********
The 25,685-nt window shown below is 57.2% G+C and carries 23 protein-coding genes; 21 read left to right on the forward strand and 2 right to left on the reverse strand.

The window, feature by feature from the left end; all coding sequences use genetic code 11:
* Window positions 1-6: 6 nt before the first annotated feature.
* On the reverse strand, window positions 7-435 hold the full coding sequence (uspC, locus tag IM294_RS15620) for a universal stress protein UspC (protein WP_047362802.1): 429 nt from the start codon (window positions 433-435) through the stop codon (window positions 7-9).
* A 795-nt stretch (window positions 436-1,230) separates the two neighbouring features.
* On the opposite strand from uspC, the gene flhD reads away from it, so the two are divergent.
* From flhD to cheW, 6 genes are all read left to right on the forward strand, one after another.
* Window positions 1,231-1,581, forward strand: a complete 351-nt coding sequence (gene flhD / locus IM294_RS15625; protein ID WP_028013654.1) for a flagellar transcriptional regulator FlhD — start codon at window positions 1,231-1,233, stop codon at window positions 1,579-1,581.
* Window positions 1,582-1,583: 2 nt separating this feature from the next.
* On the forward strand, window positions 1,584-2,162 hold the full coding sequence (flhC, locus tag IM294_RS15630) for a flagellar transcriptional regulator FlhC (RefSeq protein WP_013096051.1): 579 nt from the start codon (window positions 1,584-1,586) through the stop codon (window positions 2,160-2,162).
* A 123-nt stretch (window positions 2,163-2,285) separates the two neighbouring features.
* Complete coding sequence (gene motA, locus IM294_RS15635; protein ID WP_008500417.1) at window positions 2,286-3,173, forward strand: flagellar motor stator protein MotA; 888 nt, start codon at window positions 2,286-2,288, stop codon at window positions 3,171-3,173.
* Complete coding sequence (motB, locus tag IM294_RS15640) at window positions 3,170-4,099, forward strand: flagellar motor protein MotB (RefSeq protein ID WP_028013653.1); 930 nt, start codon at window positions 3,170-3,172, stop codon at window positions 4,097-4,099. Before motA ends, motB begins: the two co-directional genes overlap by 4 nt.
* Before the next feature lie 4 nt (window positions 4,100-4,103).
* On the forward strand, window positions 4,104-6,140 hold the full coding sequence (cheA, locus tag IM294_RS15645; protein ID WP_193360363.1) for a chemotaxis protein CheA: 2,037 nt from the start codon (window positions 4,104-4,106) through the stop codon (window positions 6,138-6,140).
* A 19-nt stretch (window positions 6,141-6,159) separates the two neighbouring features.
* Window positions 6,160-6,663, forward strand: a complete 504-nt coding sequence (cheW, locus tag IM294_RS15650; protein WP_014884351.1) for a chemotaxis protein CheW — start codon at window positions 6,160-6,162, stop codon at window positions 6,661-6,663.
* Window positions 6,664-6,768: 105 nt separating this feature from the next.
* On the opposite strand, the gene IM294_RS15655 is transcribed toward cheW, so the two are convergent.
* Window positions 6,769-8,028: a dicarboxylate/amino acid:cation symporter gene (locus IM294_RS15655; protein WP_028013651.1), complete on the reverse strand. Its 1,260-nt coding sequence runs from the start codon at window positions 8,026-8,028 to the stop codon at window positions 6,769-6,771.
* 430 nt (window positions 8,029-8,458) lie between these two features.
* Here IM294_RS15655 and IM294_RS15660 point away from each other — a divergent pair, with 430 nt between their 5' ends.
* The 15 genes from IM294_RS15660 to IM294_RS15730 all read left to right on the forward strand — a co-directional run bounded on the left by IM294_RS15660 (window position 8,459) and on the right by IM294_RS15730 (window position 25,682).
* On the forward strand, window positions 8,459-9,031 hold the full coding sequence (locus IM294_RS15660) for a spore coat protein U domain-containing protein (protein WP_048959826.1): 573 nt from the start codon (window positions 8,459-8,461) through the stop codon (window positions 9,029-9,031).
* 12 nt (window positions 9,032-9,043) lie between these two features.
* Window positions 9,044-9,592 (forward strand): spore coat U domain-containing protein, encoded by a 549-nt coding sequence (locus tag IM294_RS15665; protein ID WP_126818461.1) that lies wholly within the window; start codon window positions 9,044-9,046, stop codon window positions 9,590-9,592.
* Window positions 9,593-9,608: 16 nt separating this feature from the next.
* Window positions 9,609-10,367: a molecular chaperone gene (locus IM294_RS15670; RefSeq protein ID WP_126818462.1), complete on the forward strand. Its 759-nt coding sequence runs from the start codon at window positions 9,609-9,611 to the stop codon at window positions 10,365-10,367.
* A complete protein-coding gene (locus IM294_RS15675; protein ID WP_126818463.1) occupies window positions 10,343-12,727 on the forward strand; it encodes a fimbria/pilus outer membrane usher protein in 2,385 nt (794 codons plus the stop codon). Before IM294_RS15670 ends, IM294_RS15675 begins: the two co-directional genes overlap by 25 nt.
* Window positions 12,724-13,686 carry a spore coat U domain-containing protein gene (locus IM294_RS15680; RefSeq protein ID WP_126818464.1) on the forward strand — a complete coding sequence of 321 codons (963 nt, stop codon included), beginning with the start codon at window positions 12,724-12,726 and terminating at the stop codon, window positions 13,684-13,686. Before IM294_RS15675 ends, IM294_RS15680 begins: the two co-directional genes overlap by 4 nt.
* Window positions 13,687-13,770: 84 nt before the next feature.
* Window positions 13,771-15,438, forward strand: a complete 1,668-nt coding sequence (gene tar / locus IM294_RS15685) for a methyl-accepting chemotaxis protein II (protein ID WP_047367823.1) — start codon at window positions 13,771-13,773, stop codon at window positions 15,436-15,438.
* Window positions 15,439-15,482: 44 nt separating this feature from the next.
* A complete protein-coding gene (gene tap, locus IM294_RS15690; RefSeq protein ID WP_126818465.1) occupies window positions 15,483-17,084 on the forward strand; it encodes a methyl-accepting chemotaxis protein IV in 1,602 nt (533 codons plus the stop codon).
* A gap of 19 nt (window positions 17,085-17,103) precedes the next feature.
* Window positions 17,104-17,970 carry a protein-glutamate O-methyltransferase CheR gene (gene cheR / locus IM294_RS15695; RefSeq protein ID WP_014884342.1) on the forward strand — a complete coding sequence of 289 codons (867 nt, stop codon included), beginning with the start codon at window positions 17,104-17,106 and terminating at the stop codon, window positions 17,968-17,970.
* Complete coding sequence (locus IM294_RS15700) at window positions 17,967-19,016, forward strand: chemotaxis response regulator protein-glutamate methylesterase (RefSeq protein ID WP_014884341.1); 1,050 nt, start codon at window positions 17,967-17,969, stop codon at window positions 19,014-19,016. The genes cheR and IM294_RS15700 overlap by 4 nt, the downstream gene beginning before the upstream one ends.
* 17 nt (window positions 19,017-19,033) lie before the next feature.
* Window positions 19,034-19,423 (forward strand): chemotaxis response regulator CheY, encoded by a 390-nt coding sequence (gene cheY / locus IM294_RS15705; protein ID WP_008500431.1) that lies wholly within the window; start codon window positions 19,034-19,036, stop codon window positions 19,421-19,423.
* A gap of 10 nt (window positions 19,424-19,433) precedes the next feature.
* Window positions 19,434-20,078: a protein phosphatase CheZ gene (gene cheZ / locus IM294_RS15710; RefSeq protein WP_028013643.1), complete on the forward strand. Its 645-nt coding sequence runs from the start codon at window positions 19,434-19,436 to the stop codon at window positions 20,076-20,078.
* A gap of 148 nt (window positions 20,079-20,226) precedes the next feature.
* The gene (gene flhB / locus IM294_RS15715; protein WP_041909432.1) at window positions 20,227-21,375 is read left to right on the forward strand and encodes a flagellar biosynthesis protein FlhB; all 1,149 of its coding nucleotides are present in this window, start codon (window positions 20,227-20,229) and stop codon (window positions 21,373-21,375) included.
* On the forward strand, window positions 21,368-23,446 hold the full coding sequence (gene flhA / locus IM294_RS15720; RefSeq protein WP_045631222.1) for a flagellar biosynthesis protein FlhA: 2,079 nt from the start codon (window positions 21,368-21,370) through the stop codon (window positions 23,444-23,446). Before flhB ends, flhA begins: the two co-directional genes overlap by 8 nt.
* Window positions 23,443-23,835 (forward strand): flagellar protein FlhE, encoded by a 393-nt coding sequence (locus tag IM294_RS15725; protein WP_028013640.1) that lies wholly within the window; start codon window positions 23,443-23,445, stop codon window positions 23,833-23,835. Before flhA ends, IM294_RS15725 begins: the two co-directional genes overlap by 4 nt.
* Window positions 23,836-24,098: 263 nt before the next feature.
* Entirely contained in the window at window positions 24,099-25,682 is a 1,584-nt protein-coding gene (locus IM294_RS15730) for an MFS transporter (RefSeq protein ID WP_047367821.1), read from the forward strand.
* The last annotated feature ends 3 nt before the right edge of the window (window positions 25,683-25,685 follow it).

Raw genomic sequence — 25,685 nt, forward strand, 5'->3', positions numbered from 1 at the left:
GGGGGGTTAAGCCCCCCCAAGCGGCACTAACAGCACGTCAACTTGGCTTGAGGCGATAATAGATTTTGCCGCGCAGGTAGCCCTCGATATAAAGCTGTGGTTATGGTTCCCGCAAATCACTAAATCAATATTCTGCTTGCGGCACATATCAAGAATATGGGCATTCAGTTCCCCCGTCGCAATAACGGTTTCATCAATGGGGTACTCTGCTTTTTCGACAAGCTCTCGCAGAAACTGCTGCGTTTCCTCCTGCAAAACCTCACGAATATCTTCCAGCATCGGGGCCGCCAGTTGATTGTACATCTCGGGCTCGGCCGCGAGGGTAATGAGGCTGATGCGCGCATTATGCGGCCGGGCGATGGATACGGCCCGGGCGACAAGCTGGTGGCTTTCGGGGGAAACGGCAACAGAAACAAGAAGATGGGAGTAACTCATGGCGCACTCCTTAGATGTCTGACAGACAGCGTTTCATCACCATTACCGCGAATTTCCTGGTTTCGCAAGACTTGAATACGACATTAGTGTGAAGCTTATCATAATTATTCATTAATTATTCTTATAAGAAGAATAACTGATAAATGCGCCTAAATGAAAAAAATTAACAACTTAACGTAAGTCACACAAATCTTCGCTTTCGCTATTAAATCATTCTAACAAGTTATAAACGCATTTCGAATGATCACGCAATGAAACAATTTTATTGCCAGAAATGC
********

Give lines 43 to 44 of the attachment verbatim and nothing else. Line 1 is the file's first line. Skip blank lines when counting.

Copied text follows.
* The gene (gene flhB / locus IM294_RS15715; protein WP_041909432.1) at window positions 20,227-21,375 is read left to right on the forward strand and encodes a flagellar biosynthesis protein FlhB; all 1,149 of its coding nucleotides are present in this window, start codon (window positions 20,227-20,229) and stop codon (window positions 21,373-21,375) included.
* On the forward strand, window positions 21,368-23,446 hold the full coding sequence (gene flhA / locus IM294_RS15720; RefSeq protein WP_045631222.1) for a flagellar biosynthesis protein FlhA: 2,079 nt from the start codon (window positions 21,368-21,370) through the stop codon (window positions 23,444-23,446). Before flhB ends, flhA begins: the two co-directional genes overlap by 8 nt.